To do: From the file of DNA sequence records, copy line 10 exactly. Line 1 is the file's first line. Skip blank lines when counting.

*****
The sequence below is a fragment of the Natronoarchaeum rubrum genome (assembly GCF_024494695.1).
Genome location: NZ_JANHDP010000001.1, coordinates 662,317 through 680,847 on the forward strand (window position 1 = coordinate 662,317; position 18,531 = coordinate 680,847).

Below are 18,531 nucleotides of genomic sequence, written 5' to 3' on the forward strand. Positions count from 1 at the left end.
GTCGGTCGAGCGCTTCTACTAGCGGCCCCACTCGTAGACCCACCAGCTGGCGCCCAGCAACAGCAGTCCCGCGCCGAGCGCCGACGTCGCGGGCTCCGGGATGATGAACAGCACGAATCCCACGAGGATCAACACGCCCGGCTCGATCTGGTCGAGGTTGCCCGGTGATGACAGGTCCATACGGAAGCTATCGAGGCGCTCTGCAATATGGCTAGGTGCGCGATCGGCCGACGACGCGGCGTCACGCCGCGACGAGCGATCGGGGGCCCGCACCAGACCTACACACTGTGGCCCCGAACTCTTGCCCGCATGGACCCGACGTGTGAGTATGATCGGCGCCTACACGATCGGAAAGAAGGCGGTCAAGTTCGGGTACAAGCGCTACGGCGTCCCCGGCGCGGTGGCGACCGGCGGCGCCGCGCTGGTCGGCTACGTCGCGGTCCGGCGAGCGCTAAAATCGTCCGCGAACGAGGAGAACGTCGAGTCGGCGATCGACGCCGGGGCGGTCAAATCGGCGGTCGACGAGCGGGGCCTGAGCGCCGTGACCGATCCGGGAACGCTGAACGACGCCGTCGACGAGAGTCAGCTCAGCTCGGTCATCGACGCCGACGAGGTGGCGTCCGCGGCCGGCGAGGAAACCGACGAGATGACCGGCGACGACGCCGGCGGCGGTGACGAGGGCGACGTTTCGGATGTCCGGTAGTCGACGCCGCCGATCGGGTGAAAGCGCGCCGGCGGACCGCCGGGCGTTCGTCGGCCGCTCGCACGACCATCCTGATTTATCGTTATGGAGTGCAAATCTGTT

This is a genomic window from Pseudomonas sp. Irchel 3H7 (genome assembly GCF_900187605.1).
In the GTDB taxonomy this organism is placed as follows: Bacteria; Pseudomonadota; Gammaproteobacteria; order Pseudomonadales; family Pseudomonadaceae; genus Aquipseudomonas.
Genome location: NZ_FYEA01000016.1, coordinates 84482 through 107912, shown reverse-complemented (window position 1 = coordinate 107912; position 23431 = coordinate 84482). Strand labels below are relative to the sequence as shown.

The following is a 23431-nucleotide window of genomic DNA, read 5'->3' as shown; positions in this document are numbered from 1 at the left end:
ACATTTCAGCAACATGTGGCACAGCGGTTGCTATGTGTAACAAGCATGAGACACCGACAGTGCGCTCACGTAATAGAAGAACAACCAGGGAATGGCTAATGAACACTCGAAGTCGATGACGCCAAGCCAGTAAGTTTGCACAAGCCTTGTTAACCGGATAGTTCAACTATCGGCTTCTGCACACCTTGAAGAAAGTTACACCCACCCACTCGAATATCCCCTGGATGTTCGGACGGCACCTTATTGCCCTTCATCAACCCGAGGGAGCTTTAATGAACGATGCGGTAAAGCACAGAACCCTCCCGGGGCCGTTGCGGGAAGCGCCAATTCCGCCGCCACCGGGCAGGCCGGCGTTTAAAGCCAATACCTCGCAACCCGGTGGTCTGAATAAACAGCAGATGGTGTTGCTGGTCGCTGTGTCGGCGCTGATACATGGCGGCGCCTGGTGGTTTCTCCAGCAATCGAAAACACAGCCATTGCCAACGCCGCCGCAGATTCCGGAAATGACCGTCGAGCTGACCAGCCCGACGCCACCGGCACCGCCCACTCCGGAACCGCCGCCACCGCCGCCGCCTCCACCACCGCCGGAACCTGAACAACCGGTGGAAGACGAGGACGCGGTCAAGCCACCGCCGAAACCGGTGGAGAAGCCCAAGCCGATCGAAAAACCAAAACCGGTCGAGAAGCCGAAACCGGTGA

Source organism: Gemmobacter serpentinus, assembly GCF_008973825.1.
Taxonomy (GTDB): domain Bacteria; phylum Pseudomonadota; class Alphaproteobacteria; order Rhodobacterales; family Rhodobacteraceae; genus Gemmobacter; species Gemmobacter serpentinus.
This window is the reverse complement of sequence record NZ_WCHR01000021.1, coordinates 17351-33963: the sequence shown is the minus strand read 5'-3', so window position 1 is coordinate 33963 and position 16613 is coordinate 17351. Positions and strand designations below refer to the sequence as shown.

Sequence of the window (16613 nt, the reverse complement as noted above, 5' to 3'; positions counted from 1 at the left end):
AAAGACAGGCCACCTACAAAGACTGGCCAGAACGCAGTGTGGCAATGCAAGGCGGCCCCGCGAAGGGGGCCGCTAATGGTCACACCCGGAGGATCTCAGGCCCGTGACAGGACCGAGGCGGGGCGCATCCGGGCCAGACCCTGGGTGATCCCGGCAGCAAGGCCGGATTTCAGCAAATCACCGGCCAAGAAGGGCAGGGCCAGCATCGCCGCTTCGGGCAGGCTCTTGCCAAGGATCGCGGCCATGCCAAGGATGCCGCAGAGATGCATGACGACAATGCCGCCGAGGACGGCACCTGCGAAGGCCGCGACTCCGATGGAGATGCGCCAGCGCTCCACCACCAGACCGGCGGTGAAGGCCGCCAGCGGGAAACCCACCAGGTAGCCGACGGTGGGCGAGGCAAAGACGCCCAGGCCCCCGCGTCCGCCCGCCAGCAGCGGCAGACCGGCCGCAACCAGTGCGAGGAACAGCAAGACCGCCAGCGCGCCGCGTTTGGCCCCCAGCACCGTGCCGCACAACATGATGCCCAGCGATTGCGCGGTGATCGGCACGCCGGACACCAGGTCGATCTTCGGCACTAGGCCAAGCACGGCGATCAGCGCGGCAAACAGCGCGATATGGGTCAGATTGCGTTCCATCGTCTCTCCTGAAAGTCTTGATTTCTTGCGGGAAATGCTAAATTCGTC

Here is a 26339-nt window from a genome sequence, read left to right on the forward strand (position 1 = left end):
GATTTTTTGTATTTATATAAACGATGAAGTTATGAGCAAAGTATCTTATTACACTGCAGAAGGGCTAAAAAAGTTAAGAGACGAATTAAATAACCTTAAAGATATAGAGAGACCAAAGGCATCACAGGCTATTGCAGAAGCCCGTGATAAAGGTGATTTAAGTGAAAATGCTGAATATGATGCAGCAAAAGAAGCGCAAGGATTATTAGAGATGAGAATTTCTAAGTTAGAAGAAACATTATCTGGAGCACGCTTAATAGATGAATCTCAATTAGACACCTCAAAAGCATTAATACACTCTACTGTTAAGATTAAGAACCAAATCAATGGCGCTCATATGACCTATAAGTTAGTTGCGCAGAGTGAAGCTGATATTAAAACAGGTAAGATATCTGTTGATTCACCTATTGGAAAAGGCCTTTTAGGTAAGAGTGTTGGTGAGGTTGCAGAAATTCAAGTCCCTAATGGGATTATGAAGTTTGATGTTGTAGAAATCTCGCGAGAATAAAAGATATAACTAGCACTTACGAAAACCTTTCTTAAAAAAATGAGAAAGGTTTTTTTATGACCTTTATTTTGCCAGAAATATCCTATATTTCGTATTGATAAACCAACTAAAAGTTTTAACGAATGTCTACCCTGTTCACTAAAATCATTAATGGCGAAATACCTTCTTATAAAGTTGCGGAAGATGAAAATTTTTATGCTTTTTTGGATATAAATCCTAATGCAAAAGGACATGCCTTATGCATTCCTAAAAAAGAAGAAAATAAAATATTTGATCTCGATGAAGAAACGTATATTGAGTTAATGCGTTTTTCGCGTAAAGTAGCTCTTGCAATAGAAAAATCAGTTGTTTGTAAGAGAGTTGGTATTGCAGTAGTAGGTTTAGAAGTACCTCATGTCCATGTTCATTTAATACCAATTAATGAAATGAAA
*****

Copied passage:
Source organism: Gemmobacter serpentinus, assembly GCF_008973825.1.